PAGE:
Floors were made from ten inch wide planks. To prevent sparks from the fire setting it alight a sheet of galvanized iron was pushed under the flashing strip running full width of the brickwork. It was then nailed down. A mantle shelf extended full width above the arch to carry their chiming pendulum clock, Mary’s canisters, and a mug to hold tapers for lighting James Elijah’s pipe. A fire shovel hung on one side and a poker on the other. The chimney drew to perfection. Altogether it made fitting hearth for the first home of their own.
An elevated walkway connected the two sections of the house. It was floored with hardwood slats and railings were made of wood in a St. Andrews cross pattern. It was roofed with semi-circular corrugated iron tank sections and gave full shelter from the kitchen backdoor to the entrance to the old slab hut. Near the middle at right angles to the walkway was installed a set of four steps that connected directly with the path to the well.
It’s believed Thomas played a leading role in construction of the well. There was nothing elaborate about it. It was purely utilitarian in aspect and function and consisted of a circular hole in the ground about six feet deep. It was sunk into clay as its function was to serve as a cistern and store rain water from the roof. It was carefully lined with one thickness of sanstock bricks set in lime mortar.
A circular cover was made of timber slabs supported by the brick rim. Access to water was through a trapdoor located close to one side. As there was no windlass or other mechanical device water was obtained by lowering and raising a bucket attached to the end of a light rope.
There was little argument it was worth the trouble on a hot day because water was cool, clear and palatable. However it would be surprising if those who worked in the kitchen didn’t wonder why the well was not more conveniently located. It was enclosed on three sides by a four wire fence over which yellow honeysuckle had been trained to grow. A curving deep orange colored brick path led to back stairs and made the view from their back door a sight to remember.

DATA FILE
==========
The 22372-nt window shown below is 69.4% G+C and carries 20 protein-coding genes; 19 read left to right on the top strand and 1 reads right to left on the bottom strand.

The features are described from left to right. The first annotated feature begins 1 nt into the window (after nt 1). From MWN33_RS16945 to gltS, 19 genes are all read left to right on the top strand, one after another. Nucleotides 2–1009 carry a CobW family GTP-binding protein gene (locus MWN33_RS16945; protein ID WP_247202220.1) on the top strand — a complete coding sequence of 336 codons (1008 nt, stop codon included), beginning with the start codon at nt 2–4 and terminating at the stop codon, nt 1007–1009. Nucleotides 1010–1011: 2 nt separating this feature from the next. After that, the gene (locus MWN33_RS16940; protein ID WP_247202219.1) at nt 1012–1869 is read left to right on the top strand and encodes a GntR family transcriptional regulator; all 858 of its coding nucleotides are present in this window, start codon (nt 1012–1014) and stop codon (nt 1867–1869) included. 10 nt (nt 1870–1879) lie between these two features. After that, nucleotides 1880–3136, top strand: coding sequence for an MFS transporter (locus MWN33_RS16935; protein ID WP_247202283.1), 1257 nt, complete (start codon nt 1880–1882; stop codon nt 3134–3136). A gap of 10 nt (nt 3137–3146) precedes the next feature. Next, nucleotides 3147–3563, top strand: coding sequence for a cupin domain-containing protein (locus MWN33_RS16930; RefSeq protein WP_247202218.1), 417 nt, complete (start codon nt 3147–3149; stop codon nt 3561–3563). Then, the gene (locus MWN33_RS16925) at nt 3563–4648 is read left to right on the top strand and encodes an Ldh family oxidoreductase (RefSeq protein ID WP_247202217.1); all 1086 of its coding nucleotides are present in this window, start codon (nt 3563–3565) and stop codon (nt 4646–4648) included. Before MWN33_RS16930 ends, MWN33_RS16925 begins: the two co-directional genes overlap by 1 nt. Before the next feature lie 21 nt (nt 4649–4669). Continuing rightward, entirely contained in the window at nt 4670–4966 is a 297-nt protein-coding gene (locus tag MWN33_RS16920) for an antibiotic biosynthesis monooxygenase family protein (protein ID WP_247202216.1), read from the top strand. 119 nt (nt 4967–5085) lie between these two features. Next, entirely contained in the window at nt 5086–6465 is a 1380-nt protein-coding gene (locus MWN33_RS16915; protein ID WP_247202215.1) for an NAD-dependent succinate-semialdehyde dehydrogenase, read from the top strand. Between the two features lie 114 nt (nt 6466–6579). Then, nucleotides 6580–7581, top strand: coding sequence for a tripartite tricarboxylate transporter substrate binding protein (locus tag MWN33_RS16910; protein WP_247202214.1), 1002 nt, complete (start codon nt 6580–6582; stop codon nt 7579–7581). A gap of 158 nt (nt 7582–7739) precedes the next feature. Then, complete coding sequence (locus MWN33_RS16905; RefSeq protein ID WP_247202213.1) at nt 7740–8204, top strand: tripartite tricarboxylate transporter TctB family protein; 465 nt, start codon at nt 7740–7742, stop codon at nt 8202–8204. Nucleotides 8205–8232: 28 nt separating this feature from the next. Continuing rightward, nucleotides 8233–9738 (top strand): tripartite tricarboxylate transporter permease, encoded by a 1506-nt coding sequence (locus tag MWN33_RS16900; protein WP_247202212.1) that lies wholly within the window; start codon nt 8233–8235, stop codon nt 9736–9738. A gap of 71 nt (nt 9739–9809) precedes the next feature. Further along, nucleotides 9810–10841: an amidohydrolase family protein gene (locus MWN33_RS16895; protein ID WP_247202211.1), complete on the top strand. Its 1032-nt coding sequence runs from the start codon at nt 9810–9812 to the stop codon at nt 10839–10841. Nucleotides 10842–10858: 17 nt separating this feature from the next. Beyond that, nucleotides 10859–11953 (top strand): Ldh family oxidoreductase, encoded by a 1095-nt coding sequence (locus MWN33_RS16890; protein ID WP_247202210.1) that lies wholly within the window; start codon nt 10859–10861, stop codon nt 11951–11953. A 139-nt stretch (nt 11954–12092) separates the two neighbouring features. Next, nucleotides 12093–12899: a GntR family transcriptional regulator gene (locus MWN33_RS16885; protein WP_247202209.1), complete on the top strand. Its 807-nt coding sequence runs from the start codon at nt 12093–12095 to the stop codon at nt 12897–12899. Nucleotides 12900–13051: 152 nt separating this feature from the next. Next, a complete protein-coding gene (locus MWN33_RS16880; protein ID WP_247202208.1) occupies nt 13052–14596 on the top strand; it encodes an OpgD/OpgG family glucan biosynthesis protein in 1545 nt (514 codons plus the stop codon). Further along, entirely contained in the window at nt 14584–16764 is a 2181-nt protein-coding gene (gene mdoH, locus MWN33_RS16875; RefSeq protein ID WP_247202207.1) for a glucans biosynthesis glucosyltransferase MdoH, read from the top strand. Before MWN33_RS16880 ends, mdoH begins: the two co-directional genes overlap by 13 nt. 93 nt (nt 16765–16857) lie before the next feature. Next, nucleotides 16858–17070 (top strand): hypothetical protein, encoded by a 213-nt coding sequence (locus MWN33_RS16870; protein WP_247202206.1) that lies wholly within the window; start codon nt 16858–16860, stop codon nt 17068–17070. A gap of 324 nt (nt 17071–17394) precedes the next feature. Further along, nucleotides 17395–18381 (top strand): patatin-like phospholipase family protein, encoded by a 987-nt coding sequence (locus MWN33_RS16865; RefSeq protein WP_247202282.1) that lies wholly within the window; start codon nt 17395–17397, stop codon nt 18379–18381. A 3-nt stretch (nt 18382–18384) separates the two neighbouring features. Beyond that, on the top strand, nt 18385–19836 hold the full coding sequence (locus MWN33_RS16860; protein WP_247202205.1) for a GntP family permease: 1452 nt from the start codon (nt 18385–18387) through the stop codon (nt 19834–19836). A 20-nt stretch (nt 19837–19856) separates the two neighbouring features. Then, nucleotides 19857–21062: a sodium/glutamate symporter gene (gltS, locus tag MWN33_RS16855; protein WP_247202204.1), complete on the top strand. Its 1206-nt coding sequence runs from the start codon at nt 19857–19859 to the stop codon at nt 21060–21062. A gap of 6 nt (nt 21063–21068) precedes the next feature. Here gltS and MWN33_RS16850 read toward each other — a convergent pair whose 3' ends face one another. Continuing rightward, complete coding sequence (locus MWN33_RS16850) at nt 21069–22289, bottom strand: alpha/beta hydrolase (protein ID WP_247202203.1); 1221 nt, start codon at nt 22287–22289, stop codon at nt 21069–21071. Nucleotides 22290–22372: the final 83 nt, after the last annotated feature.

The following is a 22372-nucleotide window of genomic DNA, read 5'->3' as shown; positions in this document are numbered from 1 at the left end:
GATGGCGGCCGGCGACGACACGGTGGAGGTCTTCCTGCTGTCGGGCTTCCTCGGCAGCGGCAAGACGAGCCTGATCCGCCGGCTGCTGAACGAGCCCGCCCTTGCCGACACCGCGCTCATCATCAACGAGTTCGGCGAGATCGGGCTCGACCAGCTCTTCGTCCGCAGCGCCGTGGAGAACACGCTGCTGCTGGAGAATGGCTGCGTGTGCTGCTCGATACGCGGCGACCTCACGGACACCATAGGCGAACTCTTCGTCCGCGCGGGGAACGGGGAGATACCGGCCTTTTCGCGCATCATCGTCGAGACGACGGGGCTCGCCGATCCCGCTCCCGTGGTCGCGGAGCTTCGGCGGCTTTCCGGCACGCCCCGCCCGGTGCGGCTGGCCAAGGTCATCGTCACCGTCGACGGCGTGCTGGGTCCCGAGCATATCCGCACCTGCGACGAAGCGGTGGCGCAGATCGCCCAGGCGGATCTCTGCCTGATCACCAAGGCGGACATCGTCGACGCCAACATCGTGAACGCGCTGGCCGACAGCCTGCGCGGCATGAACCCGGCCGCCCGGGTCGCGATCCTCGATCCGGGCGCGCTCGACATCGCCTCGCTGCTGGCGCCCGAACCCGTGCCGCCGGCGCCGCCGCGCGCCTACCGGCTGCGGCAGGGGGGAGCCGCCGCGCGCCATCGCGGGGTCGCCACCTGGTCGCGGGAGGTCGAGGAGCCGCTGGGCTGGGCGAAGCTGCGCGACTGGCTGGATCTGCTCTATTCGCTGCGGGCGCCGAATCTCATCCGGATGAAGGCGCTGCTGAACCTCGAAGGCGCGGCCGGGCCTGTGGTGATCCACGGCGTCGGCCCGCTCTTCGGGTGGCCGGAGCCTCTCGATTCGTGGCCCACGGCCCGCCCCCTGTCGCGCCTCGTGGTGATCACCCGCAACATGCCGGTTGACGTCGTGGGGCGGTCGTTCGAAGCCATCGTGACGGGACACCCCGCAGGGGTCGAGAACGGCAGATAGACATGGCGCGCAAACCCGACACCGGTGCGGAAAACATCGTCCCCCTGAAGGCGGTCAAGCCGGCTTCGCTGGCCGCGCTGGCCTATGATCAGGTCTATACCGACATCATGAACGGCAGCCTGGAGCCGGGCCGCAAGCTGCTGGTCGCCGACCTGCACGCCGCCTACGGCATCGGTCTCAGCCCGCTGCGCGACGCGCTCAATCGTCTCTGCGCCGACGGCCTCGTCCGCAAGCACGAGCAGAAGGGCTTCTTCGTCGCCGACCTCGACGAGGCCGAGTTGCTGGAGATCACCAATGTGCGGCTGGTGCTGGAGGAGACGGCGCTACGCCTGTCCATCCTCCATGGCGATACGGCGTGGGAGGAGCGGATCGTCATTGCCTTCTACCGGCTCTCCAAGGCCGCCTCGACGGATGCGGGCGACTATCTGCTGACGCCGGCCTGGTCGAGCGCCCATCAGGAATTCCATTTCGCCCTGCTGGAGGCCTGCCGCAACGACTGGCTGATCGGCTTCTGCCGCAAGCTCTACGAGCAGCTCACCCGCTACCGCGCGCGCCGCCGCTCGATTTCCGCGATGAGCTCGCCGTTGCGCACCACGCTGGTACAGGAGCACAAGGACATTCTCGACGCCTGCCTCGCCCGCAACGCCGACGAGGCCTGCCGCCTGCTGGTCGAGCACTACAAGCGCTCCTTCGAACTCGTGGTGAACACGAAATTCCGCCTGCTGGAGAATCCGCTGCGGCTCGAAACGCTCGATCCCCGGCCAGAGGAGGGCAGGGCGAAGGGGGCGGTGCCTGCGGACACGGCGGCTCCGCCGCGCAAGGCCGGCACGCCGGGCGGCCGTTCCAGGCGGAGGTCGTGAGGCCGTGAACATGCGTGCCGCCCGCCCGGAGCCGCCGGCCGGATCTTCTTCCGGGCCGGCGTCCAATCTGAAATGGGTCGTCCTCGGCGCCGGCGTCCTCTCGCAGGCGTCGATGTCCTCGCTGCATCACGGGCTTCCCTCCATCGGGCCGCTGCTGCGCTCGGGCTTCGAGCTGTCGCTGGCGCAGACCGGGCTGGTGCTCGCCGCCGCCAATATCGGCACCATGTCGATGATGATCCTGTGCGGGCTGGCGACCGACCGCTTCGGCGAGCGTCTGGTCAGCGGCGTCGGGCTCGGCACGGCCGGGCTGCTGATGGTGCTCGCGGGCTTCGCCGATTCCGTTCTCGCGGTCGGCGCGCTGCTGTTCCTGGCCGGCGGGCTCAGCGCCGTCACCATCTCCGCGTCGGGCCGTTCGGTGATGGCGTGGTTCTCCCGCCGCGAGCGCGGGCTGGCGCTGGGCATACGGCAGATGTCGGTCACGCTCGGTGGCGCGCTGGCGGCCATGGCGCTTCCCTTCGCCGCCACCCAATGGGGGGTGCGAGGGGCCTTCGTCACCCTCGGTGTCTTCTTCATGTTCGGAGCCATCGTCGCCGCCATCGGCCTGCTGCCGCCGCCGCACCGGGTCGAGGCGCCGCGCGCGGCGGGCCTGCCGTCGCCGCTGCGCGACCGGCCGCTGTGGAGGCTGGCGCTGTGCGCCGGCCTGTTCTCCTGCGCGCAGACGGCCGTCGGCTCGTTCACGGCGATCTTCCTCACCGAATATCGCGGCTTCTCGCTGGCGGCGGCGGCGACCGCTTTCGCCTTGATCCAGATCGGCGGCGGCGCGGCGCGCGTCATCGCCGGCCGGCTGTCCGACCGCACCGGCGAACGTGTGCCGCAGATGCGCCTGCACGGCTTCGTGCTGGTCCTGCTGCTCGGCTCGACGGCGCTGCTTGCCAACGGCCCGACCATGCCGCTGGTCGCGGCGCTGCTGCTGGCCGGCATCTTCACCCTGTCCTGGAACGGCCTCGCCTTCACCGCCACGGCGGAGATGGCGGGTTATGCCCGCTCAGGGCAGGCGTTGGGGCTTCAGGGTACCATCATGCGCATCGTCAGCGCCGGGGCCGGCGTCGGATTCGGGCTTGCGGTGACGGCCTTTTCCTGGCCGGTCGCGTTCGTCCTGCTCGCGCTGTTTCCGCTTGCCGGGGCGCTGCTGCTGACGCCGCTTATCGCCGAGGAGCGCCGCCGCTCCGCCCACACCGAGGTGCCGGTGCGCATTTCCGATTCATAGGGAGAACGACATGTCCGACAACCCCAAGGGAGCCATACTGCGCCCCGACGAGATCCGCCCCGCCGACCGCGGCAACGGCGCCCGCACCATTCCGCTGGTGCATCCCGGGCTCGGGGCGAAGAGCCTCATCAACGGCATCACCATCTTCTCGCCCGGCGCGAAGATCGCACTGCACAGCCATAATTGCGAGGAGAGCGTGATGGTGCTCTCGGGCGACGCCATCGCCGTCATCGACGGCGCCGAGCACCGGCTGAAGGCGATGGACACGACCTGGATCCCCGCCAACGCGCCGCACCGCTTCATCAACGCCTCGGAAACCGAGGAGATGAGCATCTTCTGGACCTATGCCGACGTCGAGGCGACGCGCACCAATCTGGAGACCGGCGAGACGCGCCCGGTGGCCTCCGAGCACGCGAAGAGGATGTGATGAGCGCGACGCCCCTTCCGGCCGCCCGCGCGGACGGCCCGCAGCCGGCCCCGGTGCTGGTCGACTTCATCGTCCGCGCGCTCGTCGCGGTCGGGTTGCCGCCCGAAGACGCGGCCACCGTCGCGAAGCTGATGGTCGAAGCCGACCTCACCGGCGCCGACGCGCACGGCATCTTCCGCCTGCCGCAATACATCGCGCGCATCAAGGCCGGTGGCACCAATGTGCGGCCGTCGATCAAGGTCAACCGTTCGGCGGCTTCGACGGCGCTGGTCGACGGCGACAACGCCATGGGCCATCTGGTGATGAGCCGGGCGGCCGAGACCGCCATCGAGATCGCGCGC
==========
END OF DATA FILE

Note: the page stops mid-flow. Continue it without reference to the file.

The house served old James Elijah for more than forty years right up to the end of his days. Then not long afterward Thomas dismantled what he’d built and retrieved bricks for another purpose in another place.
The house always seemed to be simply furnished. In the slab hut the fire place was located right opposite the entrance. A long table with full length form each side ran parallel to the front wall. To the left of the fireplace was a bench used for preparing food. In the other room were the men’s bunks.
The kitchen in the main house was equipped with a white pine table that stood either in the middle of the room or against the west wall. James Elijah sat at one end and his wife at the other and visitors sat on a form. A pine dresser stood against the wall opposite the fire place and the end of the cedar food safe was aligned with the passageway diagonally opposite. This was probably to keep it in the coolest part of the kitchen. Alongside against the wall was a sofa with full length patchwork rug alongside.
The back bedroom had a three quarter bed in it complete with brass and china knobs and a washstand. The front bedroom was similarly equipped but had a full size bed with large oval hand made rug at its foot and a cedar chest of drawers which stood in the corner between the front and side windows
In later years James Elijah put his cot there instead. This enabled him to keep his eye on his hearth, his gun in the corner and look out the window as well.
Strangely no one can clearly remember the furnishings of the parlor. It always seemed dark because of curtains and honeysuckle that completely shielded the front verandah. It certainly contained Granny’s bentwood rocking chair and other chairs as well but it’s a matter for conjecture as to what else it contained.
Family was always happy to be entertained in the kitchen.
Chapter 5 – Making Bricks for a Living
When James Elijah and his family emigrated bricks and bread were still Britain’s basic industries. At that time the vast majority of both were still made by hand, as they had been for several thousand years. Brick making was an art rather than a science and its lore had been established well before the Romans brought the know how to Britain.